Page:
On the methodology he used in decoding, verifying and validating the names, Oladimeji disclosed that he relied mainly on: “pronunciation or re-pronouncing the words in English; contextualisation for confirmation; association of inte-relative confirmation; cross-referencing persons with their histories/ achievements, correlation of names with aliases and grammatical transformation.”

In presenting his research findings, Oladimeji carefully articulated the details in a quick-view format using an alphabetically arranged table. Titled, Decoded Table, it has three columns namely Egyptian, English and Description. In the table, examples abound to authenticate Oladimeji’s postulation.

“An understanding of the ancient’s way of thinking is crucial in deciphering the cryptic passages of the papyrus texts. The key to assimilating the ancient’s paradigm is knowing the main preoccupation of his mind. One would have to think spiritually and naturally,’’ he said.

Aside translations, Oladimeji used symbols in his study and presented two interesting findings amongst others.  “The Atef crown was worn by the kings of Egypt. Atef here once translated means A-Thief. This would suggest that kings/queens that wore the Atef crown probably stole the crown or the achievements of another or both,” he explained before highlighting another relationship between ancient Egypt and Yorubaland in southwest Nigeria. “Queen Tiye wore a twin uraei head-dress. This is a very important symbol as Tiye (Taiye) means the ‘first of twins’ in Yoruba language, Nigeria. The twin head-dress she wore was therefore a symbolic representation of the fact that she was a twin.”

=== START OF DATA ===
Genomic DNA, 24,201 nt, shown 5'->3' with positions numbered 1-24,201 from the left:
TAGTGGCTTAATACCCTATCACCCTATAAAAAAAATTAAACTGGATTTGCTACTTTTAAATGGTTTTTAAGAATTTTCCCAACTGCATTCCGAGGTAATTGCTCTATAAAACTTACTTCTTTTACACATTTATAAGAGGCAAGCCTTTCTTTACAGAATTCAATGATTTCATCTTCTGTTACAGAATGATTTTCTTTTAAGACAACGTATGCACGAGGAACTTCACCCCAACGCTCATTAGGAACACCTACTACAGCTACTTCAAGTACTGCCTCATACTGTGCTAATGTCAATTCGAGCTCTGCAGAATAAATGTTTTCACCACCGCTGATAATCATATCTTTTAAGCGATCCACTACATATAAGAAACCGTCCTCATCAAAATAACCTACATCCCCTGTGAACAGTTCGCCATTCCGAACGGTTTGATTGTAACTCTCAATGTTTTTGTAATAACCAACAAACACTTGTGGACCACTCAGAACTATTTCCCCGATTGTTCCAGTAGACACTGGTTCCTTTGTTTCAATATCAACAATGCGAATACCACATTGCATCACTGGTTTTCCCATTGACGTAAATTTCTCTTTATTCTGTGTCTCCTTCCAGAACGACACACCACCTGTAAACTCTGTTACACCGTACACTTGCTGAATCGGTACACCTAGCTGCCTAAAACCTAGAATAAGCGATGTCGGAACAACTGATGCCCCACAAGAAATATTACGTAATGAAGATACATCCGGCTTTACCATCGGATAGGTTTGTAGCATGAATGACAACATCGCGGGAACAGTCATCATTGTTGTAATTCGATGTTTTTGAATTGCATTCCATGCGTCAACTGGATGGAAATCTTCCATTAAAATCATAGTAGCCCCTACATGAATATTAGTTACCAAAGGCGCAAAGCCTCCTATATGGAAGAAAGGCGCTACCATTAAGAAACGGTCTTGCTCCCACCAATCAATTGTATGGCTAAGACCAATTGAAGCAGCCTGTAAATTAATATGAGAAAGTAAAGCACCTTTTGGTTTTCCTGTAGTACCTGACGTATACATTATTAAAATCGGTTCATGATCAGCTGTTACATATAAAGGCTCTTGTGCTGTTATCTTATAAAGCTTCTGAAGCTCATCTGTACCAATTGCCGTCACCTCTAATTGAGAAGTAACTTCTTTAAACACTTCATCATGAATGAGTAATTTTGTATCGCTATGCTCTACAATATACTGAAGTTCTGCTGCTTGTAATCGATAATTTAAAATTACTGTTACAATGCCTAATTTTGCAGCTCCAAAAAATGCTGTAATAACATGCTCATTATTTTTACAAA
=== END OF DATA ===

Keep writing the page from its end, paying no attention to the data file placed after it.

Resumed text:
That’s not all. The author also conducted a self-evaluation of the implications of his scholarly effort in the economic and religious lives of a people, noting of the economic: “I think about the wealth of true hidden treasure; the list of botanical pharmaceuticals awaiting research and proper use, from medicinal herbs such as Aarnu (A-New) plant to Anised Annat. He also touched on the famous apostles, Peter and Paul, whom he said were known as Peetesee and Pihor in Egypt. A careful study of their Egyptian roots, he said, would help to conclusively state where they died. “There is no conclusive information as to where they died but much speculation; and not the slightest hint in the New Testament,” he said.

Justifying the title of the work, Oladimeji referred to Romans 9:17 which states “For the scripture saith unto Pharaoh, even for this same purpose have I raised thee up, that I might shew my power in thee, and that my name might be declared throughout the world”; and John 10: 34-35 “…you are gods,”

English, he added, “is the language we mostshare in common presently, then it’s no wonder that the code meant for everyone is in English; the international language of commerce and trade of all nations today.”

Oladimeji believes that his research, when taken seriously will help to rekindle academic interest into the understanding of English language and help reaffirm the pride of  place the black people occupy in history. And as part of efforts to ensure that the work is accessible to everyone, it is available for free download on the internet.